One experience I often think of is what I have come to call My Mission Decision. (I don't know if I've told this story on this blog before. If I have, I apologize.) I grew up in a very missionary-minded family. Both of my parents served full-time missions. I had 6 brothers. We talked (and sang) about missions a lot as we grew up. I spent my child and teen years planning to serve as well. For the majority of them, I thought I would get to go at 19 like my brothers. Then I learned that the age for sisters to go was 21. (Imagine the emotions for me when the age for sisters was changed to 19 two years ago.) Age 2 put me one semester away from finishing my undergraduate college education, and I wasn't sure if I wanted to take a break to serve 18 months. But I could put my papers in, and I had spent a lifetime planning on serving.
I did a lot of pondering and praying about this choice. Each decision I made was some form of leaving to serve a mission--whether the end of the summer, or the end of the semester, or something else. I wanted to know If the decisions I was making were a good ones. But every time I had made a decision, I felt so unsettled in my mind and in my emotions. I found I couldn't concentrate on anything. I also found myself being quite anxious over all kinds of things. In the Doctrine and Covenants section 9 verse 8-9, we read:
My anxiety and lack of focus was my stupor of thought. The Spirit was letting me know whatever the decision I had just made, it was not the best one for me at that time. After a few of these stupors following decisions, I finally made a decision that did not involved me serving anytime in the near future. And I was filled immediately with peace, calm, and reassurance. I knew that the Spirit was telling me this was the best decision. The one that would bring me the greatest happiness as well as put me where I needed to be for what the Lord had in mind.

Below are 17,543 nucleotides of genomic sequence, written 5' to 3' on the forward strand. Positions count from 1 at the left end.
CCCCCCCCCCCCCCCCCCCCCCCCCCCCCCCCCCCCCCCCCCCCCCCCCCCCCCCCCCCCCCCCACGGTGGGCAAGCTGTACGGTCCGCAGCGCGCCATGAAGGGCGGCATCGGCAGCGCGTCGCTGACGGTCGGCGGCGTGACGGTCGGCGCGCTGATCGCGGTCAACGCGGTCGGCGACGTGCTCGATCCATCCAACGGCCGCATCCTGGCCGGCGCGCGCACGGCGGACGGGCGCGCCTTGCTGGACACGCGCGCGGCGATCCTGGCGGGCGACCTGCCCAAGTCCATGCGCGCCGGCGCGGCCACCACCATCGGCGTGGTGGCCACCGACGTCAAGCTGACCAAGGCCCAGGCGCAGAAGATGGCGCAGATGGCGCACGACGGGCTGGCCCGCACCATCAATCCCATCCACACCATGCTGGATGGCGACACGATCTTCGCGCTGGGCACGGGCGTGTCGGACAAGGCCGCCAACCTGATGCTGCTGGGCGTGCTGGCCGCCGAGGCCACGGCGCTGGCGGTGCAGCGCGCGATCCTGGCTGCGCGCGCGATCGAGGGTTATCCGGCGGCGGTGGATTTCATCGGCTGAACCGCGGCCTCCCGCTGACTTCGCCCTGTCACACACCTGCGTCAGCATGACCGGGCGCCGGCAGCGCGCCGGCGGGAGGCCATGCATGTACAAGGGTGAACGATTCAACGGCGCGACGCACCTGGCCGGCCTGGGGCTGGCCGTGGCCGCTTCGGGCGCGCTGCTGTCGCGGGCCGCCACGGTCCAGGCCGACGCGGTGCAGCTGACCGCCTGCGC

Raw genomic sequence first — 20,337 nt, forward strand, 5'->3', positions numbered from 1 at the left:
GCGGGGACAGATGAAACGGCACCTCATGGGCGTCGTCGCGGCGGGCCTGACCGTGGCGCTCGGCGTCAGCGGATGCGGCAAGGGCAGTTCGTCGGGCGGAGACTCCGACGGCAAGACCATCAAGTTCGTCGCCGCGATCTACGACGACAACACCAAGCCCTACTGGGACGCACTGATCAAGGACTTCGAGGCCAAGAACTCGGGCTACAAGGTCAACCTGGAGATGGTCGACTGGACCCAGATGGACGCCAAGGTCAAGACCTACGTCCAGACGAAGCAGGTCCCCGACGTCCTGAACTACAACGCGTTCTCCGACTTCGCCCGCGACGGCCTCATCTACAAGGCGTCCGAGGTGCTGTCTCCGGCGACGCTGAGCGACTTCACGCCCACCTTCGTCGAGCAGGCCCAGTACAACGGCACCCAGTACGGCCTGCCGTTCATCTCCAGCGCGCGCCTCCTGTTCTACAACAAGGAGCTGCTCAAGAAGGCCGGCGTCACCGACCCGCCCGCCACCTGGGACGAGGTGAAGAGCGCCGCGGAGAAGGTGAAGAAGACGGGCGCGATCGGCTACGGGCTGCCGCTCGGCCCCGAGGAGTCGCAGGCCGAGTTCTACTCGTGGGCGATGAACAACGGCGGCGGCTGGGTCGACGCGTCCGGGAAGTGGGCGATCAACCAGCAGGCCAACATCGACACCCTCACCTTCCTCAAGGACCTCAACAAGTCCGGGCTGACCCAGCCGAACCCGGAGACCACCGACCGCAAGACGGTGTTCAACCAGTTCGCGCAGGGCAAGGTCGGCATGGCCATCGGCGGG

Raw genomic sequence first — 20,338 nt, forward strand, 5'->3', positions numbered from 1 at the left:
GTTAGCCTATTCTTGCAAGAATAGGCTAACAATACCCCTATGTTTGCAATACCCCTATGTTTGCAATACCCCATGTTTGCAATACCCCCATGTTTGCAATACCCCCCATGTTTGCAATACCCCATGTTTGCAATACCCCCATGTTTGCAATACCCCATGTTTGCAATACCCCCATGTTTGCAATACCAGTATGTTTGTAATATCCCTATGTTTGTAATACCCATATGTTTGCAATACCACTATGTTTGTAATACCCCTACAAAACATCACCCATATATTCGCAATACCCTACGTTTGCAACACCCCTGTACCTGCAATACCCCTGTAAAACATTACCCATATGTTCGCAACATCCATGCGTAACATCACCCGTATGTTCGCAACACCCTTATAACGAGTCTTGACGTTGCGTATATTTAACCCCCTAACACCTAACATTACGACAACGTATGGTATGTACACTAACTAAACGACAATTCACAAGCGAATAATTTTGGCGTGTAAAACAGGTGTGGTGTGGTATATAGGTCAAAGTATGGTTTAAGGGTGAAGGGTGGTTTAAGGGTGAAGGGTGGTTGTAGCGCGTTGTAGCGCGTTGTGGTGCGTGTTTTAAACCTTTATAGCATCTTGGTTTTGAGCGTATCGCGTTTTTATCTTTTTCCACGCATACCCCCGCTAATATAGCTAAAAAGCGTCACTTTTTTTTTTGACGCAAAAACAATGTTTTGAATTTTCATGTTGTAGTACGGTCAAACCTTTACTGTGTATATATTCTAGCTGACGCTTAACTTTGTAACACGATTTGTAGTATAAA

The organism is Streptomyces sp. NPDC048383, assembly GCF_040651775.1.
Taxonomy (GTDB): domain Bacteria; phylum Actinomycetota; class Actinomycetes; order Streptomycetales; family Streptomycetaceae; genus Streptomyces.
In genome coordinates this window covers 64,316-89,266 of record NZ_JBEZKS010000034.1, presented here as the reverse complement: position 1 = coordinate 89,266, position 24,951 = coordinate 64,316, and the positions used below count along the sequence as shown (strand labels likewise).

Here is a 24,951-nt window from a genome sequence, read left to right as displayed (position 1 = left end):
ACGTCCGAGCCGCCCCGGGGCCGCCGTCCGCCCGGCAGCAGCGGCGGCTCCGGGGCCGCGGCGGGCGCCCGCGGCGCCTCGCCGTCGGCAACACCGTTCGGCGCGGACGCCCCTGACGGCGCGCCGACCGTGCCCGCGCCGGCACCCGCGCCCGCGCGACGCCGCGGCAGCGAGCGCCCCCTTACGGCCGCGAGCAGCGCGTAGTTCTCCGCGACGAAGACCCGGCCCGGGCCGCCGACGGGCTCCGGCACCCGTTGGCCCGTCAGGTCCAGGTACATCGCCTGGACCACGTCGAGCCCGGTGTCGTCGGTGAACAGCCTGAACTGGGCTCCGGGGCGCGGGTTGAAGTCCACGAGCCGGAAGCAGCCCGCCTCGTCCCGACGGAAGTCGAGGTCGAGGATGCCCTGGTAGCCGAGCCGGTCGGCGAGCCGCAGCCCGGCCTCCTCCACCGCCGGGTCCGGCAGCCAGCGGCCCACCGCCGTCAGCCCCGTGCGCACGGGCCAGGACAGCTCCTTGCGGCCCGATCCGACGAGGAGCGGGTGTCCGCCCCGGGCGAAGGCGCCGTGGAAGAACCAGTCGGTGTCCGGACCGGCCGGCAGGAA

Within two months, I was in the first month of my last semester--which included two literature classes. (That means a TON of work.) I was baby-sitting my two brand new nieces when their parents' school and work schedules needed me to help out. I was helping to unite many new and old ward members through our sports activities. I was called into the Relief Society presidency. Drained from the previous year's non-stop school, work, and trials and then doubling those with the new semester, I fell victim to a nervous breakdown early on--which very likely could have occurred near the beginning of a mission if I'd left right away and not given myself sufficient time to heal.
Instead, I found myself in a situation where I was serving in a ward where I was known and cared for, and I also had family nearby to help take care of me. I had purpose in a calling in which I was immediately able to serve without having to work through my unfortunate personality and social anxieties. (A mission would have taken a few months to work through those.) And when I emotionally collapsed, I was surrounded by support and comfort. I may have found those while on a mission, but I wouldn't have been much use for what I was supposed to be there for.
The Lord knew best and He used the Spirit to guide me in my decision that would put me where I needed to be at that time. I had to do my part. I had to ponder out what to do. I had to make my own decision. And when I went to the Lord with that decision, I had to be worthy enough to be in tune with the Spirit so that I recognized what its promptings were telling me.